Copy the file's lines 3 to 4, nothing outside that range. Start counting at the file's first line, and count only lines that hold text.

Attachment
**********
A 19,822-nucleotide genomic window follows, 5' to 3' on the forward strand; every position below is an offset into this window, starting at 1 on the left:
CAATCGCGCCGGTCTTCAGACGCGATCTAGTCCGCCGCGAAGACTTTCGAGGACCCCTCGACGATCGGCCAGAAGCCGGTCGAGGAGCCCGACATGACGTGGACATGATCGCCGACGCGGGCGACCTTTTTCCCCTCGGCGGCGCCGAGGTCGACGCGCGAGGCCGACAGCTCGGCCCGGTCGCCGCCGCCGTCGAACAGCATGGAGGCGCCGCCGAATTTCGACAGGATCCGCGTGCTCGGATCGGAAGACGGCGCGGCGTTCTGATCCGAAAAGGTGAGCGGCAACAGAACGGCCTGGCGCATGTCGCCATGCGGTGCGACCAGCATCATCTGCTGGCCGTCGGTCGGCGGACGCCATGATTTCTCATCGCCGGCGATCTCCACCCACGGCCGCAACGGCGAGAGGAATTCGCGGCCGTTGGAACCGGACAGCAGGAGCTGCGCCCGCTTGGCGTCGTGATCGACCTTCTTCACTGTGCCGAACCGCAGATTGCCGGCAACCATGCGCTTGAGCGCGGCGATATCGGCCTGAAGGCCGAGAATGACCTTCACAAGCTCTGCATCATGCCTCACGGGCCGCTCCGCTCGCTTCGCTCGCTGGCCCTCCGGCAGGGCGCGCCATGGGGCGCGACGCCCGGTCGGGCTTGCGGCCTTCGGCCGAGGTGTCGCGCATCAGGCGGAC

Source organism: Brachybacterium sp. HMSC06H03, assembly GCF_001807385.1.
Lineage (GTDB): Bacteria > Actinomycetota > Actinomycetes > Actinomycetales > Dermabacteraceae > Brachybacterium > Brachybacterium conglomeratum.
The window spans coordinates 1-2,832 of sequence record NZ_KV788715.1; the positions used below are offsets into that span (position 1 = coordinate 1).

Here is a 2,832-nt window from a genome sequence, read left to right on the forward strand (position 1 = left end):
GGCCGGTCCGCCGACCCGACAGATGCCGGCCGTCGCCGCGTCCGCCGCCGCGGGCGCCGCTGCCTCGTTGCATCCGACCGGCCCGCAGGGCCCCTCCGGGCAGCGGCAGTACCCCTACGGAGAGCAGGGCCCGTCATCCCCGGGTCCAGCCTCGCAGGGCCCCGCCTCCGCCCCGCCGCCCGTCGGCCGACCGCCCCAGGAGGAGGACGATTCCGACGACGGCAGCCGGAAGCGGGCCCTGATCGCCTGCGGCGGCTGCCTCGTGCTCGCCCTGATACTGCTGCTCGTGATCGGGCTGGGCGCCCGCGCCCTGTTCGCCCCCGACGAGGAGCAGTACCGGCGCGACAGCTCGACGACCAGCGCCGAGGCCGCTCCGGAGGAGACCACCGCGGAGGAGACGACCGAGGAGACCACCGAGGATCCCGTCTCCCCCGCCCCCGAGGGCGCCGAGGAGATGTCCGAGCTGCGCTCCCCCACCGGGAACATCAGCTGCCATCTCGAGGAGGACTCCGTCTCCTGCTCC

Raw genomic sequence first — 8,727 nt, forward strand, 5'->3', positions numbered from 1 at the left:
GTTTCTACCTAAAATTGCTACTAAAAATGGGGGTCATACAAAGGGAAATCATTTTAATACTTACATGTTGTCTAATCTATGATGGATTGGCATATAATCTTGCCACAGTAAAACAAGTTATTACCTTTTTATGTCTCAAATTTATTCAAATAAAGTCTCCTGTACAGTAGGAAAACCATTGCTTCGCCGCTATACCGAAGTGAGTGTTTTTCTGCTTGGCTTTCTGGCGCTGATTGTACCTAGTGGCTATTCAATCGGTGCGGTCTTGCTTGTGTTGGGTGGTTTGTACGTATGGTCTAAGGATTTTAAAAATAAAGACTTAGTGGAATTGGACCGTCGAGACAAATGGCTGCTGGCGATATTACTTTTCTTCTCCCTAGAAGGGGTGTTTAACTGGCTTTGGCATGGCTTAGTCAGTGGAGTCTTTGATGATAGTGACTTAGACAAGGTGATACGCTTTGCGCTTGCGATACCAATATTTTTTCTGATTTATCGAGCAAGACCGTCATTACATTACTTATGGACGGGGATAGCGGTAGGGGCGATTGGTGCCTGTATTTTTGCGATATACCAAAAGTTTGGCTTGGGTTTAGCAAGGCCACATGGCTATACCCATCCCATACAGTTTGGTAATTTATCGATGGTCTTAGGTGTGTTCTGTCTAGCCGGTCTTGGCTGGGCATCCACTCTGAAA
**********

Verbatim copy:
Source organism: Brachybacterium sp. HMSC06H03, assembly GCF_001807385.1.
Lineage (GTDB): Bacteria > Actinomycetota > Actinomycetes > Actinomycetales > Dermabacteraceae > Brachybacterium > Brachybacterium conglomeratum.